The Economist has claimed that the architectural industry is suffering from ‘shrinking demand and rapid structural change’
The comments have come after last week’s RIBA Stirling Prize which it said: ‘makes the architecture business seem that it is going from strength to strength’.
But the picture is not as rosy as the awards make out. According to The Economist, the demand for architectural services has ‘flatlined’ since 2012.
The article cites figures from the RIBA - albeit from two years ago - stating that this demand for services shrunk by 40 per cent during the recession.
The changes have forced practices to become more nimble, with many architects forced to go it alone setting up small and medium-sized firms.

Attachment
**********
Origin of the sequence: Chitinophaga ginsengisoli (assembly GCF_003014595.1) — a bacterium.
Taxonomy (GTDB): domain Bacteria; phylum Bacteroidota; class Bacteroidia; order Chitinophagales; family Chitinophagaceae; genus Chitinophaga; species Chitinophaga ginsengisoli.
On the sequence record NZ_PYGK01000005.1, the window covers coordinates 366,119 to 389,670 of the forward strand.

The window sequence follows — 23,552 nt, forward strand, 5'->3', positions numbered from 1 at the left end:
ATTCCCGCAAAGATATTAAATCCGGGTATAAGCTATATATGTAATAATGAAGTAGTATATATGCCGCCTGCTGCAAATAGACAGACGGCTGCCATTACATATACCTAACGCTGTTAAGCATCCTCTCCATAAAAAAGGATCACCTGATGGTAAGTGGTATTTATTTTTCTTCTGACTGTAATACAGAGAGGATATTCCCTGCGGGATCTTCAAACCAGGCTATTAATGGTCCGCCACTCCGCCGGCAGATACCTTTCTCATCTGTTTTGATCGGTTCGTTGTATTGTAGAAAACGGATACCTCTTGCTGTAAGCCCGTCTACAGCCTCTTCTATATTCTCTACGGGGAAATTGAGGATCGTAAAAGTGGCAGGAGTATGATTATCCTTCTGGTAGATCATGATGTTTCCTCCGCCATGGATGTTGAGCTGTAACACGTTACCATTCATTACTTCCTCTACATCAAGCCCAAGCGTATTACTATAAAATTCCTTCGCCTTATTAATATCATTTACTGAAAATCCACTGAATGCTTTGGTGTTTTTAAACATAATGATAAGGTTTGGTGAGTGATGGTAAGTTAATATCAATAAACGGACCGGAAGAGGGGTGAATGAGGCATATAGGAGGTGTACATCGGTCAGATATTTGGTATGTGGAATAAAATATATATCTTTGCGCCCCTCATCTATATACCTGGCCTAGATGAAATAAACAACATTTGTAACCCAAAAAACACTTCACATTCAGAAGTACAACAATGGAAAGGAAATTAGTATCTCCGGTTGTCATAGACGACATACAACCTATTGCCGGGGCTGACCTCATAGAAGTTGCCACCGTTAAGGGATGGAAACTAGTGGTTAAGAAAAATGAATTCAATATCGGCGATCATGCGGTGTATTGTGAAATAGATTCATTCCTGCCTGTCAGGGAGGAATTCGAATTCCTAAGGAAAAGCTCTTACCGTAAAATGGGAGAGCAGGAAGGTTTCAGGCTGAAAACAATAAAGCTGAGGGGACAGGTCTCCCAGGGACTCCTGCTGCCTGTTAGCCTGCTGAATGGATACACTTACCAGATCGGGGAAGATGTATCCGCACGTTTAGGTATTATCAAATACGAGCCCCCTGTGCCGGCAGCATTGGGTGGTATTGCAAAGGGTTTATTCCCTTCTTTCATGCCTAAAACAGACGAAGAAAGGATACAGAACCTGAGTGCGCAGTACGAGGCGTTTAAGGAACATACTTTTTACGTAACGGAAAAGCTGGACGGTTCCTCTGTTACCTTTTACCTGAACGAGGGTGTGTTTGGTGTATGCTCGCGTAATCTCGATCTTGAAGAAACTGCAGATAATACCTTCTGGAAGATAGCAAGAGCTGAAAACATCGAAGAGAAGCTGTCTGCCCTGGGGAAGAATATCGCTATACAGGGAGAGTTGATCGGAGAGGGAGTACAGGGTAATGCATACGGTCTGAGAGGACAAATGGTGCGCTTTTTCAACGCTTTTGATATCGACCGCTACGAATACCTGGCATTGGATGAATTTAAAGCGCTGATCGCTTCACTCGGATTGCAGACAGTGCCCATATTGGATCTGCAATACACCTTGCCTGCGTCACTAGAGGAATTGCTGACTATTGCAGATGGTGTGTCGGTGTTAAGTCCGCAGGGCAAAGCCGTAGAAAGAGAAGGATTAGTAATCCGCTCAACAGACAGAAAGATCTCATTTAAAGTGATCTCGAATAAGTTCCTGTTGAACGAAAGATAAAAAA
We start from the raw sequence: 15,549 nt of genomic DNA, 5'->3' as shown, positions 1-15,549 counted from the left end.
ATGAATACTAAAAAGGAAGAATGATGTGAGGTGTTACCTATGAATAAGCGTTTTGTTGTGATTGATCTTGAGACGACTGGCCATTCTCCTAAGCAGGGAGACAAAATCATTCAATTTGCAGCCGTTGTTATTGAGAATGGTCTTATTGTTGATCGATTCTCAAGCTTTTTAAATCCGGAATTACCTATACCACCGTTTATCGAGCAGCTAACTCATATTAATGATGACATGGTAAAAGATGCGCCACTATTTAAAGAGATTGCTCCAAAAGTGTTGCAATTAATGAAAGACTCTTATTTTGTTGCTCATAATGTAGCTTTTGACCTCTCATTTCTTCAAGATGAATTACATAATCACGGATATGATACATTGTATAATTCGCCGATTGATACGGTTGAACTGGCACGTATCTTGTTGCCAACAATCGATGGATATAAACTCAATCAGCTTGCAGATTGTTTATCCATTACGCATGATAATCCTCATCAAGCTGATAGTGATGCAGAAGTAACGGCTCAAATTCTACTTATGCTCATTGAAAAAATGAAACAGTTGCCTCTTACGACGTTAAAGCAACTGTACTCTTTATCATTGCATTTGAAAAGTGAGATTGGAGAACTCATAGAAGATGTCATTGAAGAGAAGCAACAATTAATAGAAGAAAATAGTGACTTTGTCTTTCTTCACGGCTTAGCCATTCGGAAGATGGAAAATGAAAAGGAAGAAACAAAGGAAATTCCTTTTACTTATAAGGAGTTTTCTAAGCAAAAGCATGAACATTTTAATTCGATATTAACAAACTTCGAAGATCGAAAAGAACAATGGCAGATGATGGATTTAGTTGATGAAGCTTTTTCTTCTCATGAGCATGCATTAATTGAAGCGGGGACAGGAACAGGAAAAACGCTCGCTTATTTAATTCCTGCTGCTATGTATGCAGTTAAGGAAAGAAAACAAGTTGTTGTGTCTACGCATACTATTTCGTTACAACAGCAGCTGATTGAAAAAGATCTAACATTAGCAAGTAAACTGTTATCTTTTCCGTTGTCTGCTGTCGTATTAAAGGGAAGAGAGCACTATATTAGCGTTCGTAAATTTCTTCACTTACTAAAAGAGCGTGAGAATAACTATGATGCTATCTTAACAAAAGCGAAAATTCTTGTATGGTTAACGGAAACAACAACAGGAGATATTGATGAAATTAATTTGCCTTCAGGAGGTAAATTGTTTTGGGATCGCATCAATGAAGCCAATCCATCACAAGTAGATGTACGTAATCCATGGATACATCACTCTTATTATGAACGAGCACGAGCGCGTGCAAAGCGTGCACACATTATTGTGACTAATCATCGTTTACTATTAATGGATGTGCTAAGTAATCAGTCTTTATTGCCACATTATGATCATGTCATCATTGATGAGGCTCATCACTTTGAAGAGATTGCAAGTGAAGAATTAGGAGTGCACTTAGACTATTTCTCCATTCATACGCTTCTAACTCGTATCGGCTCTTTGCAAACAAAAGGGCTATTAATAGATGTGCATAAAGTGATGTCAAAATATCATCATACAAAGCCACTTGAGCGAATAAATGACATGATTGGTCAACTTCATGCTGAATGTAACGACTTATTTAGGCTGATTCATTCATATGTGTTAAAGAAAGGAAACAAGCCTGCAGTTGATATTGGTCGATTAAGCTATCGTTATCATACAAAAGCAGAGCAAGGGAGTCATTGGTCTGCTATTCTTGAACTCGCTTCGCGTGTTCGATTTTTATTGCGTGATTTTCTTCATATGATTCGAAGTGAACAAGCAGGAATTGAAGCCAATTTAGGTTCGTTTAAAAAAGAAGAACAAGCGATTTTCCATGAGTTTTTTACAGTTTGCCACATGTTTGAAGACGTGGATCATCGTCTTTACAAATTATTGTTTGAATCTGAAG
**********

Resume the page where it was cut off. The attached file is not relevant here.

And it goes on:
Speaking to The Economist, Ian Pritchard from the Architects Council of Europe (ACE), said: ’80 per cent of practices now comprise of less than five people’.
The newspaper added: ‘To survive, larger practices, such as those that normally win the Stirling Prize, have had to look abroad for design work in countries with building booms, such as China and Dubai.’
Only this week the 2014 Stirling Prize-winner Steve Tompkins admitted the win would help the practice to compete internationally.
He said: ‘It may help us to compete internationally and get onto invited competition short lists that might previously have overlooked us - we are just beginning to look further afield as well as working in the UK.’